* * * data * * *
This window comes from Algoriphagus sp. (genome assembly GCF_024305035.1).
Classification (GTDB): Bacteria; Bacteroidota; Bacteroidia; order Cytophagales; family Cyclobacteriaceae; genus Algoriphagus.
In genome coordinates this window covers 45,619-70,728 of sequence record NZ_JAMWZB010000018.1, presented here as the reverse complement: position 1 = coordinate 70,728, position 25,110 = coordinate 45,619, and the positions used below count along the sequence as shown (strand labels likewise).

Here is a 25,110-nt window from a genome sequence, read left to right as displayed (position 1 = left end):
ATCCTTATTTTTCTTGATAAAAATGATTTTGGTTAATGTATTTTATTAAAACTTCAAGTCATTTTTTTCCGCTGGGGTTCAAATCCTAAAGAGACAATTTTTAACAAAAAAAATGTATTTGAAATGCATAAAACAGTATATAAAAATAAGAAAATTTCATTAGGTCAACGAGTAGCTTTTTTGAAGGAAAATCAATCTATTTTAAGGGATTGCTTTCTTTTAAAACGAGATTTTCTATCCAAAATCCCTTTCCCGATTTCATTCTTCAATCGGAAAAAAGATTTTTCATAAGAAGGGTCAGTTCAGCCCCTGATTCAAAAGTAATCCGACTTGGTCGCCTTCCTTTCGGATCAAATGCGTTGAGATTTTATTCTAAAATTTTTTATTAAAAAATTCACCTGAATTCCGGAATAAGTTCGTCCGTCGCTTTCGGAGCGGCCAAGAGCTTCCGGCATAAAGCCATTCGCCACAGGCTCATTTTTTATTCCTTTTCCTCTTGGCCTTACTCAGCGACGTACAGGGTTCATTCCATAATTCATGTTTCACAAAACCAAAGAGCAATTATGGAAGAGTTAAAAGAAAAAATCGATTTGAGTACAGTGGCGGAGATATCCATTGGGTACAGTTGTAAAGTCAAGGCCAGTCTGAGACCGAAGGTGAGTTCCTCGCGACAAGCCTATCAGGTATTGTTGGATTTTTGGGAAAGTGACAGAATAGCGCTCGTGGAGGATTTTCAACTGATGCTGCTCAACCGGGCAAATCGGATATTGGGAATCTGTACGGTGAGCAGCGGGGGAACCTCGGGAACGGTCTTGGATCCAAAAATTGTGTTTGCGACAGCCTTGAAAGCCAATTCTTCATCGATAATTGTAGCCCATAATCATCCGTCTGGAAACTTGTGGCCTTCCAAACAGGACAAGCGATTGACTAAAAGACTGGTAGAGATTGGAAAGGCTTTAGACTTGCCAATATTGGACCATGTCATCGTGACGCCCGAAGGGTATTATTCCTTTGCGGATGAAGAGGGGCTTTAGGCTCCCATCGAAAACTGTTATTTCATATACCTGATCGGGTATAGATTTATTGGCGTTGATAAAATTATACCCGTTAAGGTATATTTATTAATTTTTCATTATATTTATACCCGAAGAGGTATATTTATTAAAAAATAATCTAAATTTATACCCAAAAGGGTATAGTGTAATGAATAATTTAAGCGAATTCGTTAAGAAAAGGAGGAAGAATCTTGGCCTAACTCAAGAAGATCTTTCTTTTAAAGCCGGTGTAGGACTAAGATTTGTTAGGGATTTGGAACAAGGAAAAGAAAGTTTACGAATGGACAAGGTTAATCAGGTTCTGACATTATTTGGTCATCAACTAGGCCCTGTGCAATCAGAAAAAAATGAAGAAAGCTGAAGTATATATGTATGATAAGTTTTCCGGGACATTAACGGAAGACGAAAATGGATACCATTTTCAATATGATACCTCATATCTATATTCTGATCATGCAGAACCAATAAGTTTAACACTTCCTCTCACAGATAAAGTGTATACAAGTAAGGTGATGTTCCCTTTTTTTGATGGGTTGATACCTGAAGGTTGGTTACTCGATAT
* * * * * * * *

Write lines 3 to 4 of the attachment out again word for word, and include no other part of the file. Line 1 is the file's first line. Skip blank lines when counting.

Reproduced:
In genome coordinates this window covers 45,619-70,728 of sequence record NZ_JAMWZB010000018.1, presented here as the reverse complement: position 1 = coordinate 70,728, position 25,110 = coordinate 45,619, and the positions used below count along the sequence as shown (strand labels likewise).

Here is a 25,110-nt window from a genome sequence, read left to right as displayed (position 1 = left end):